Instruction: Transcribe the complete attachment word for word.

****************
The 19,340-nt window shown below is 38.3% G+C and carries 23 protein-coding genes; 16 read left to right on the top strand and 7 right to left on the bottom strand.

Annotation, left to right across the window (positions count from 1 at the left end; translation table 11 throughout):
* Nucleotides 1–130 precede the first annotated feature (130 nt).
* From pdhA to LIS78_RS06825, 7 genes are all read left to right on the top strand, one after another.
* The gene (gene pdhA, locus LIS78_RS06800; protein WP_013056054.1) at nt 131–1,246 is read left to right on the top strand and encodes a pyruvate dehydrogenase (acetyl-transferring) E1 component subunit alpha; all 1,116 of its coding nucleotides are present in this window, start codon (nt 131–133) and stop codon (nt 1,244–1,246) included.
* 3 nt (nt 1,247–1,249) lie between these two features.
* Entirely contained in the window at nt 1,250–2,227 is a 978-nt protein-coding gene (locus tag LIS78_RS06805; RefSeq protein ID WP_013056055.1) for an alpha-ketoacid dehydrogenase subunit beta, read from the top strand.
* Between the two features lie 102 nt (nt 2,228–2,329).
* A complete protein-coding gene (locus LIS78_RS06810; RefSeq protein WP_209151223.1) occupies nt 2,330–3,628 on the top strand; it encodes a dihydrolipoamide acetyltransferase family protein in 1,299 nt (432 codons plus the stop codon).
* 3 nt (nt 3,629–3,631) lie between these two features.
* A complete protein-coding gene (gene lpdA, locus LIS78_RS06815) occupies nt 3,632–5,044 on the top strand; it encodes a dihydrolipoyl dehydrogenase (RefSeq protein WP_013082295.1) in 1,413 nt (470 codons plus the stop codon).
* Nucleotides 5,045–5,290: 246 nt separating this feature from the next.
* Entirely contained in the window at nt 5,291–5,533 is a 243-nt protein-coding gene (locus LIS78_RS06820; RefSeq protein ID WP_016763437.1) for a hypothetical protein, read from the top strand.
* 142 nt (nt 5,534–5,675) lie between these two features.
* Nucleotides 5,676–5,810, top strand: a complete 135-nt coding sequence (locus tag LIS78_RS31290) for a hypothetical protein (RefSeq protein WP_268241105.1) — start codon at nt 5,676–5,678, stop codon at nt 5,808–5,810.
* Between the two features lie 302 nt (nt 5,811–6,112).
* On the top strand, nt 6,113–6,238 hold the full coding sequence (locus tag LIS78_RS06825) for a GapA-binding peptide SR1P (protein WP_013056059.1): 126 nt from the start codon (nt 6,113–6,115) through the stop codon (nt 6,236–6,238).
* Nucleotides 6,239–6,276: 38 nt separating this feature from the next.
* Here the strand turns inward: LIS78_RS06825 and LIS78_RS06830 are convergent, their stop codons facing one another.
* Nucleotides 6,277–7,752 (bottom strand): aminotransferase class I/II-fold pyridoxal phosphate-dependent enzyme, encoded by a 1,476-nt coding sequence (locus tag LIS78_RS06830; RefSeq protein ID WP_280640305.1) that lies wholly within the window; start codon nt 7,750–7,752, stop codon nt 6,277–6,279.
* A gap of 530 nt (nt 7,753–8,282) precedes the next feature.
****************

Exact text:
The 19,340-nt window shown below is 38.3% G+C and carries 23 protein-coding genes; 16 read left to right on the top strand and 7 right to left on the bottom strand.

Annotation, left to right across the window (positions count from 1 at the left end; translation table 11 throughout):
* Nucleotides 1–130 precede the first annotated feature (130 nt).
* From pdhA to LIS78_RS06825, 7 genes are all read left to right on the top strand, one after another.
* The gene (gene pdhA, locus LIS78_RS06800; protein WP_013056054.1) at nt 131–1,246 is read left to right on the top strand and encodes a pyruvate dehydrogenase (acetyl-transferring) E1 component subunit alpha; all 1,116 of its coding nucleotides are present in this window, start codon (nt 131–133) and stop codon (nt 1,244–1,246) included.
* 3 nt (nt 1,247–1,249) lie between these two features.
* Entirely contained in the window at nt 1,250–2,227 is a 978-nt protein-coding gene (locus tag LIS78_RS06805; RefSeq protein ID WP_013056055.1) for an alpha-ketoacid dehydrogenase subunit beta, read from the top strand.
* Between the two features lie 102 nt (nt 2,228–2,329).
* A complete protein-coding gene (locus LIS78_RS06810; RefSeq protein WP_209151223.1) occupies nt 2,330–3,628 on the top strand; it encodes a dihydrolipoamide acetyltransferase family protein in 1,299 nt (432 codons plus the stop codon).
* 3 nt (nt 3,629–3,631) lie between these two features.
* A complete protein-coding gene (gene lpdA, locus LIS78_RS06815) occupies nt 3,632–5,044 on the top strand; it encodes a dihydrolipoyl dehydrogenase (RefSeq protein WP_013082295.1) in 1,413 nt (470 codons plus the stop codon).
* Nucleotides 5,045–5,290: 246 nt separating this feature from the next.
* Entirely contained in the window at nt 5,291–5,533 is a 243-nt protein-coding gene (locus LIS78_RS06820; RefSeq protein ID WP_016763437.1) for a hypothetical protein, read from the top strand.
* 142 nt (nt 5,534–5,675) lie between these two features.
* Nucleotides 5,676–5,810, top strand: a complete 135-nt coding sequence (locus tag LIS78_RS31290) for a hypothetical protein (RefSeq protein WP_268241105.1) — start codon at nt 5,676–5,678, stop codon at nt 5,808–5,810.
* Between the two features lie 302 nt (nt 5,811–6,112).
* On the top strand, nt 6,113–6,238 hold the full coding sequence (locus tag LIS78_RS06825) for a GapA-binding peptide SR1P (protein WP_013056059.1): 126 nt from the start codon (nt 6,113–6,115) through the stop codon (nt 6,236–6,238).
* Nucleotides 6,239–6,276: 38 nt separating this feature from the next.
* Here the strand turns inward: LIS78_RS06825 and LIS78_RS06830 are convergent, their stop codons facing one another.
* Nucleotides 6,277–7,752 (bottom strand): aminotransferase class I/II-fold pyridoxal phosphate-dependent enzyme, encoded by a 1,476-nt coding sequence (locus tag LIS78_RS06830; RefSeq protein ID WP_280640305.1) that lies wholly within the window; start codon nt 7,750–7,752, stop codon nt 6,277–6,279.
* A gap of 530 nt (nt 7,753–8,282) precedes the next feature.